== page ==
“If your building sits within the central commercial district or is designated a heritage property under Part 4 of the Ontario Heritage Act, it’s eligible to apply for a heritage grant,” she said, adding that there are two parts to the heritage property grant. “One is for facade painting, and one is for work to architectural elements. Facade painting pays 50 percent of the costs of a project up to $2,500. Work to architectural elements pays substantially more, 50 percent up to $7,500.”

Luckhardt and director of building and development Grant Brouwer also gave tips to help make sure grant applications get approved.

Both types of grants requires a number of permits from the building and development department, as well as proof of ownership or signed permission by the owner, two written estimates, a site plan, drawings or photographs to show the project and a written description of the project, they said.

Of course, for properties located within the heritage conservation district, a heritage permit approved by the Heritage Conservation District Committee is also required before any work can take place, whether or not a grant application is being considered.

“We have tried to simplify the application forms to make this as simple as possible,” Luckhardt said. “We don’t want the process to be so onerous that people don’t apply.”

Brouwer invited interested parties to come down to the Municipal Operation Centre. “Come on in, we’ll help you fill out the paperwork and we’ll let you know what you need to do,” he said. “Pre-consult with us before you do any work. We’re here to help you.”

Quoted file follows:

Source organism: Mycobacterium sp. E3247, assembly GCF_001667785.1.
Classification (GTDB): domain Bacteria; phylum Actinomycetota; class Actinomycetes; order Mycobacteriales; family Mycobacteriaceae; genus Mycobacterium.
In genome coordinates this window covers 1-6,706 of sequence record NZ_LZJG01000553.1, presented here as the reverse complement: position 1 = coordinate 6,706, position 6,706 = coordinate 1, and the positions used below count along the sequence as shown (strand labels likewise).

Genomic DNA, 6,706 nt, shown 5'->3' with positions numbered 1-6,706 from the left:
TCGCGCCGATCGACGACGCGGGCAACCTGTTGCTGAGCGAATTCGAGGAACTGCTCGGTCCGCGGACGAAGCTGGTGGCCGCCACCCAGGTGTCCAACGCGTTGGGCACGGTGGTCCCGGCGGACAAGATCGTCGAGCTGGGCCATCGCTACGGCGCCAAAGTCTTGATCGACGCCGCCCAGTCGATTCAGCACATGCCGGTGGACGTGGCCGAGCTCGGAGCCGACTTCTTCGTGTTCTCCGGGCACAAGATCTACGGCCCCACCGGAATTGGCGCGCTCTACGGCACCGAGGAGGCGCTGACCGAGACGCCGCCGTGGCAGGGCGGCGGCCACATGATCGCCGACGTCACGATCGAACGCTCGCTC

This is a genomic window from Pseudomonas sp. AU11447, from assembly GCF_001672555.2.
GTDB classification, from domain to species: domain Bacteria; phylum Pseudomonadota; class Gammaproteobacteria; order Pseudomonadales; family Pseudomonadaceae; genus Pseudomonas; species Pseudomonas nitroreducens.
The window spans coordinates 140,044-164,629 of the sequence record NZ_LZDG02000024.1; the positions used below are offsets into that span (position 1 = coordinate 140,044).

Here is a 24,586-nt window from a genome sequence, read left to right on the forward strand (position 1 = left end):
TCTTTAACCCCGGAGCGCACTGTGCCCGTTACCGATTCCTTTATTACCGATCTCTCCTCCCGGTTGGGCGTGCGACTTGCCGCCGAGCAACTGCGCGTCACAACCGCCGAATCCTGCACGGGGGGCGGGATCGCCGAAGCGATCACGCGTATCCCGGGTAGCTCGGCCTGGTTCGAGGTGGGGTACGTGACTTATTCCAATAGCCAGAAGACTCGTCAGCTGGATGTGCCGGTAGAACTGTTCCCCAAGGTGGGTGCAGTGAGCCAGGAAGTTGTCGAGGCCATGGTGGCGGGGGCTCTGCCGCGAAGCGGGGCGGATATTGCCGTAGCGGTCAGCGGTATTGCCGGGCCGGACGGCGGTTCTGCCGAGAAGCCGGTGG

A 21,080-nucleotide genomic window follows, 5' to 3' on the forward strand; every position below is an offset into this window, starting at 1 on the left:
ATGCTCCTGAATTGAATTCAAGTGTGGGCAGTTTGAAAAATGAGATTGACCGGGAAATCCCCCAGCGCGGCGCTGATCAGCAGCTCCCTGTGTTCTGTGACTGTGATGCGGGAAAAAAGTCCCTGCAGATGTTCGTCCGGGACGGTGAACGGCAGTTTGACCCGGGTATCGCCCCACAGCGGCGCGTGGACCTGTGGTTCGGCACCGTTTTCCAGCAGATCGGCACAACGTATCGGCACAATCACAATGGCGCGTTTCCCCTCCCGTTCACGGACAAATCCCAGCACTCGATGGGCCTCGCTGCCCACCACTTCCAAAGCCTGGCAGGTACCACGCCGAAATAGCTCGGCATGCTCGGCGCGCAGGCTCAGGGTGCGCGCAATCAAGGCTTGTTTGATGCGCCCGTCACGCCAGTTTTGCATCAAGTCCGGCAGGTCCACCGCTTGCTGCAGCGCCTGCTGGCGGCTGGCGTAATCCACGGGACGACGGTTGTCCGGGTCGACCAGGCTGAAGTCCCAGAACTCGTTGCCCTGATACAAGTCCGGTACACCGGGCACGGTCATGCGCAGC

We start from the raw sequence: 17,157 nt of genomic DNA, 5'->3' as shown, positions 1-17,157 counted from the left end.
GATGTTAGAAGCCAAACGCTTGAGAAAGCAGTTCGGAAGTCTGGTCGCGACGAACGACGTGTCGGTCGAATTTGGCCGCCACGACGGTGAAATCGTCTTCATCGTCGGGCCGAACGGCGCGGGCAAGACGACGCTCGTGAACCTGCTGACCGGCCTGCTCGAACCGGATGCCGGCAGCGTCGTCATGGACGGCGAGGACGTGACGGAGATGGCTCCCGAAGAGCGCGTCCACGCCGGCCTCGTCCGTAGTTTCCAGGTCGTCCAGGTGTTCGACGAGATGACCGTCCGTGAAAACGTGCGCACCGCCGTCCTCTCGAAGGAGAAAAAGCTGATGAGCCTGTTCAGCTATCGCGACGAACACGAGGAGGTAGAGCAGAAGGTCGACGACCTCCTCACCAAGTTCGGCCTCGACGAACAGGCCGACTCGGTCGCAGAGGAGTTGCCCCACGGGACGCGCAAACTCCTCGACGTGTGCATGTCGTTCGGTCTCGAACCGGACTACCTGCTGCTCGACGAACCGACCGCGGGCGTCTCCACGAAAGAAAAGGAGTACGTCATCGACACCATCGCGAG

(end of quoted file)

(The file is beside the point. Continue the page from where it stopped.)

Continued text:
Detailed applications are very helpful to town staff as they process paperwork, they said. “If we have to send it back because the application is incomplete or there are missing components to it, then your application will be put to the end of the queue again,” Luckhardt said. “The heritage committee may have questions for the application, so having as much information go to them assists at that end as well.”

Based on several quotes he’s seen so far, building inspector Jason Silcox said, “if one quote is very detailed and the other one only has three lines, the committee is going to bounce it back to staff right away.” Staff will be more apt to accept two detailed quotes, he said.

Grant money will be based on the lowest of the two quotes provided, Luckhardt said. “You can hire whoever you want out of the two, but the money is based on the lowest of the two,” she said.

She also said that it’s very important that applicants do not start any work until they have final grant approval and have signed a letter of understanding. “Otherwise, any work started before that letter of understanding is signed will not be eligible for the funding,” she said. The deadline for 2016 grant projects to be completed is Dec. 15. “We do have allowances for unforeseen circumstances such as the weather, but we do need a request in writing asking for an extension,” she added.

With downtown Queen Street set to be rehabilitated this year, Luckhardt called 2016 an ideal time for businesses to move forward with any restoration and rehabilitation projects they may have been thinking of themselves.